For years, Anguilla lived in the shadow of its much smaller—though notoriously swankier—neighbor, St. Barts. More recently, Anguilla has made headlines for its upscale resorts, pristine white-sand beaches, and its diverse and delicious culinary scene. The island’s exceptional dining scene was a well-kept secret for years—one that rivaled any in the Caribbean, including St. Barts. Today, the island’s food is as much of a tourism draw as its picturesque stretches of surf and sand.
Anguilla’s upscale dining scene is led by four standout establishments. Veya features a menu made up of an eclectic mix of fusion fare cooked up by New York City transplants. Blanchards, a beachfront restaurant that opened its doors more than two decades ago, specializes in contemporary Caribbean cuisine. Hibernia marries French cuisine with Thai and Japanese flavors; while Straw Hat masterfully transforms comfort food into elegant dishes each night.
The island’s fine-dining restaurants might be attracting most of the attention these days, but Anguilla’s casual eateries are no less spectacular. Leading the way is Scilly Cay Restaurant, a beach bar that serves only four items, barbecued chicken, lobster, crayfish, or fresh-caught fish, and pairs them with a mean rum punch along with other expertly mixed Caribbean libations. What makes Scilly Cay so unique is that it’s set on a tiny coral island with a small sandy beach that is only accessible via a free ferry ride from the village of Island Harbour. To get there, simply walk to the end of the dock in Island Harbour and, as the owners say on the restaurant’s website, “wave like an idiot to the island, we’ll spot you and be there in a jiffy.” Just remember, the restaurant is only open for lunch on Wednesdays and Sundays. For those seeking an equally intimate beach bar experience any day of the week, the Half Shell Beach Bar at the Four Seasons Anguilla is guaranteed to satisfy. The lunch menu includes standout dishes like tarragon-black pepper poached shrimp, spiny lobster rolls, and grilled red snapper with candied plantains.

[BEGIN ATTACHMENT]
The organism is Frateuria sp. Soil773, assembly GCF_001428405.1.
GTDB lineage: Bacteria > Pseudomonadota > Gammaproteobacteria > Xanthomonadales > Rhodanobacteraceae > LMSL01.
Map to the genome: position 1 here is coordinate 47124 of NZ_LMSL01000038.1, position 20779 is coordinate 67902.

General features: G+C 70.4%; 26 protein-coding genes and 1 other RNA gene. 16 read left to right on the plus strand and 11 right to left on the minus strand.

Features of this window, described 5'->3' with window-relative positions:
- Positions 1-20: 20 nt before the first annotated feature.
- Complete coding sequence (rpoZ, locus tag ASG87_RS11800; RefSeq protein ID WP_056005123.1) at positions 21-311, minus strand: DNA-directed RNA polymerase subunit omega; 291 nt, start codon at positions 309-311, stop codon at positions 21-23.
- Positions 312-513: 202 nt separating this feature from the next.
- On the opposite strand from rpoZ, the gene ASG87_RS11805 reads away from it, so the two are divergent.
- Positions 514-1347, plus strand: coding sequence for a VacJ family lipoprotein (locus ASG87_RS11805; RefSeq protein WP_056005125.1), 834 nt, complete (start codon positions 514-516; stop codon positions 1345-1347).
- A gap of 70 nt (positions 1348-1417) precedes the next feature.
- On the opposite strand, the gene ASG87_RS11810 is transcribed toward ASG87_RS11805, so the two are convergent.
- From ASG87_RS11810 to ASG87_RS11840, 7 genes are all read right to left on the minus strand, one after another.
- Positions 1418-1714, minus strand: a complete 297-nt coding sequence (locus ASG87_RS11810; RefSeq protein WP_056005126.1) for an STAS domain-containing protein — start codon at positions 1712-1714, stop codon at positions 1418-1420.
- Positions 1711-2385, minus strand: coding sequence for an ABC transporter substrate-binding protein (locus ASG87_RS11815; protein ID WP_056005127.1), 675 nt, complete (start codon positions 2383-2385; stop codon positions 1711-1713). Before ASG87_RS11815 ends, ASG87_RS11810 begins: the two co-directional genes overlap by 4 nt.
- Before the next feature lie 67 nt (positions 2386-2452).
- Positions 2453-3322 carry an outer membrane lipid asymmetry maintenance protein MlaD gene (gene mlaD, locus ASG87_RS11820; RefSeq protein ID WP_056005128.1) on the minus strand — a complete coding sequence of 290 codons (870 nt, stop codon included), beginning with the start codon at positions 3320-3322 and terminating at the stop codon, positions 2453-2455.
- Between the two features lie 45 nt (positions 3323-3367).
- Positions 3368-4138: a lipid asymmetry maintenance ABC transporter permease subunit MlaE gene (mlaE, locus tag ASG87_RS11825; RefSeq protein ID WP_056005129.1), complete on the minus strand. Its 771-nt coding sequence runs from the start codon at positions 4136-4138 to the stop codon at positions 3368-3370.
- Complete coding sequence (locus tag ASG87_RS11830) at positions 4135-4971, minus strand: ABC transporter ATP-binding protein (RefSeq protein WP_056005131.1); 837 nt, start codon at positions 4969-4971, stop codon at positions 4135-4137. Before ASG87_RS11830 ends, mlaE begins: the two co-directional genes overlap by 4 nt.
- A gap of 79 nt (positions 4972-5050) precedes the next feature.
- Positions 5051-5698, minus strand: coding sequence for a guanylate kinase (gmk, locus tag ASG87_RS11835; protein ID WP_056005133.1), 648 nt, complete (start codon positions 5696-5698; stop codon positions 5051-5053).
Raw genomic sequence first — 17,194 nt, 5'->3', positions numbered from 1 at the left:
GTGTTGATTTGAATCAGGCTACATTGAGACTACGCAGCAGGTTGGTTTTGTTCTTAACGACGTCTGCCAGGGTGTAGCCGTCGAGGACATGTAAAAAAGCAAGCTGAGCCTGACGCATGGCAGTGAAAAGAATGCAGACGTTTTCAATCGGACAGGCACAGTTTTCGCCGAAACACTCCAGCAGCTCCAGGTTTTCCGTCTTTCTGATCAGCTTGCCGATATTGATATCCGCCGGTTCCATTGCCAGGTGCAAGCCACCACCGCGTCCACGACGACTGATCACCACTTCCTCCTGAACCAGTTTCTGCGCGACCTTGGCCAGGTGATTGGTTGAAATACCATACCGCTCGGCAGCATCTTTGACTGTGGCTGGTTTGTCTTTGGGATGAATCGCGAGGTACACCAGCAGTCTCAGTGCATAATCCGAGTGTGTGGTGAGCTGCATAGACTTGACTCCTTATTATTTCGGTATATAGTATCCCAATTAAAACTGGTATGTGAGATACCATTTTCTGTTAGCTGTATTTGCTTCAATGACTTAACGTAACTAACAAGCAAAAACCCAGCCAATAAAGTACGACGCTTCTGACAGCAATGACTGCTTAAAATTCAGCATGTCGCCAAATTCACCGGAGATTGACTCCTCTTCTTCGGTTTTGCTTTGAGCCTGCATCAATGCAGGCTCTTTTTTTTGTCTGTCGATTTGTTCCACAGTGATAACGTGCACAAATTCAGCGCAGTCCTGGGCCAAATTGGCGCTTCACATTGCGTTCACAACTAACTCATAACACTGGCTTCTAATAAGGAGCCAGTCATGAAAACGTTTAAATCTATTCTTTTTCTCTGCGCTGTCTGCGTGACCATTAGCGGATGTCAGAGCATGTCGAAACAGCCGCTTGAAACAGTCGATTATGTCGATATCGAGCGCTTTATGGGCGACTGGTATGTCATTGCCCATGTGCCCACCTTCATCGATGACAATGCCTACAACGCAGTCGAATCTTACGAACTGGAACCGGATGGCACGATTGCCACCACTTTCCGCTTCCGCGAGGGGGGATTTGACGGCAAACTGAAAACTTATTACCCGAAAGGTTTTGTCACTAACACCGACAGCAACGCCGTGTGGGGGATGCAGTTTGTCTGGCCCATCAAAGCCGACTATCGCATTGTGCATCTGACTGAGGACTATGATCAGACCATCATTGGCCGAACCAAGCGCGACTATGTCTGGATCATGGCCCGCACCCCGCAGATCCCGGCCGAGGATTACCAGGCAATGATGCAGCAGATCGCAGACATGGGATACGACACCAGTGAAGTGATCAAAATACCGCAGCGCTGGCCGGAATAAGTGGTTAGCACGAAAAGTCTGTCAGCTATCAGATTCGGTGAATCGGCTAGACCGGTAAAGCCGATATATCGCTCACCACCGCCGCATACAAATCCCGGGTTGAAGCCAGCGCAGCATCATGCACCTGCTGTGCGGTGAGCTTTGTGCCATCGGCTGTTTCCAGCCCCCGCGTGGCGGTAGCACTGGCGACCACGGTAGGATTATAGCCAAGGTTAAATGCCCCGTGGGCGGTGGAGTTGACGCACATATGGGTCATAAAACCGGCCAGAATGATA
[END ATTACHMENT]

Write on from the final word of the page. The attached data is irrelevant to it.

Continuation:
As one might expect, however, the resort offers a complete range of dining options, including the Sunset Lounge, which specializes in Asian flavors and offers a vast array of sushi dishes; Bamboo Bar & Grill, which serves up Mediterranean flavors; and Coba, the property’s signature fine-dining restaurant, which offers dramatic views of both Barnes Bay and Meads Bay and allows guests to custom-order plates of ceviche.
The Four Seasons Anguilla’s vast array of indulgent food is not limited to only visitors or hotel guests; owners of the resort’s new residences have full access to the resort’s restaurants as well as in-room dining and catering. The various homes—which range in size from cozy, 870-square-foot, one-bedroom retreats to sprawling 9,500-square-foot, five-bedroom villas—are all brand new and are the only resort-managed residences on the island.